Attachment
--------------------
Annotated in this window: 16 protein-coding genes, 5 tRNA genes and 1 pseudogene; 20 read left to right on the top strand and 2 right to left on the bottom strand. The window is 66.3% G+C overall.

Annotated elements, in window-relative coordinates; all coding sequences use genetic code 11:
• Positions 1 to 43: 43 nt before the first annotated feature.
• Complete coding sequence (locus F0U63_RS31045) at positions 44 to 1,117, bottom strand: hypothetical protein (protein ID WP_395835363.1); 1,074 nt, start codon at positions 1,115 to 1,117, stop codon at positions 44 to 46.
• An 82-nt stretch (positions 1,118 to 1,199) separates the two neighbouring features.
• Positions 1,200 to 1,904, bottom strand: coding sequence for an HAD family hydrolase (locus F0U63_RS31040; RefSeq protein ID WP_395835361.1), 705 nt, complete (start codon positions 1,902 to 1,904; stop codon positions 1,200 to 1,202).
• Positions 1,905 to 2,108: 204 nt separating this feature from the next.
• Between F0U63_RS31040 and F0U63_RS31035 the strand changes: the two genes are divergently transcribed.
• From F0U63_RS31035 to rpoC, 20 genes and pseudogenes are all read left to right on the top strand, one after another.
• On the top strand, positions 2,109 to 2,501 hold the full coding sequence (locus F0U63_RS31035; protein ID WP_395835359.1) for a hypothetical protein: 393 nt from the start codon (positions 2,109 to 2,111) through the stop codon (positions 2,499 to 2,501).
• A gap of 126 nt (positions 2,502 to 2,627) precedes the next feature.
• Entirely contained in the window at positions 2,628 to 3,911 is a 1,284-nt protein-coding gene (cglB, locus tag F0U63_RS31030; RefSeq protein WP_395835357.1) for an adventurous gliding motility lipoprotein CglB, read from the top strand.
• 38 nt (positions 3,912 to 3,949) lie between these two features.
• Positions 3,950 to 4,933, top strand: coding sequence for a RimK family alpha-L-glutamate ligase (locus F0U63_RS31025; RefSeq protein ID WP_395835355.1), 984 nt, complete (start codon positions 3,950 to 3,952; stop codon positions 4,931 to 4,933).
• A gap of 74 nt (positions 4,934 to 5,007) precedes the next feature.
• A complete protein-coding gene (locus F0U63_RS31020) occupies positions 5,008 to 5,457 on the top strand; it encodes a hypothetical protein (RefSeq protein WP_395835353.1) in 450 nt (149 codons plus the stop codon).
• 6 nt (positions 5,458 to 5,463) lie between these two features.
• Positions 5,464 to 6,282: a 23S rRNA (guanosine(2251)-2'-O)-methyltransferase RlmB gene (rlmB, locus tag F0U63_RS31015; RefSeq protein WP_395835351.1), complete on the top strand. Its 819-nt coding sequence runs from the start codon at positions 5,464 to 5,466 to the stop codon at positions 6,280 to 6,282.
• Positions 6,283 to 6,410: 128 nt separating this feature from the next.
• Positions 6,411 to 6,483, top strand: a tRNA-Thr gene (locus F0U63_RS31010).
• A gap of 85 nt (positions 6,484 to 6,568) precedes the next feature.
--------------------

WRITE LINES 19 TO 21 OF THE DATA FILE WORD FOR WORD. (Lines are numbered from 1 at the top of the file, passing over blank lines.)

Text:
• Positions 6,283 to 6,410: 128 nt separating this feature from the next.
• Positions 6,411 to 6,483, top strand: a tRNA-Thr gene (locus F0U63_RS31010).
• A gap of 85 nt (positions 6,484 to 6,568) precedes the next feature.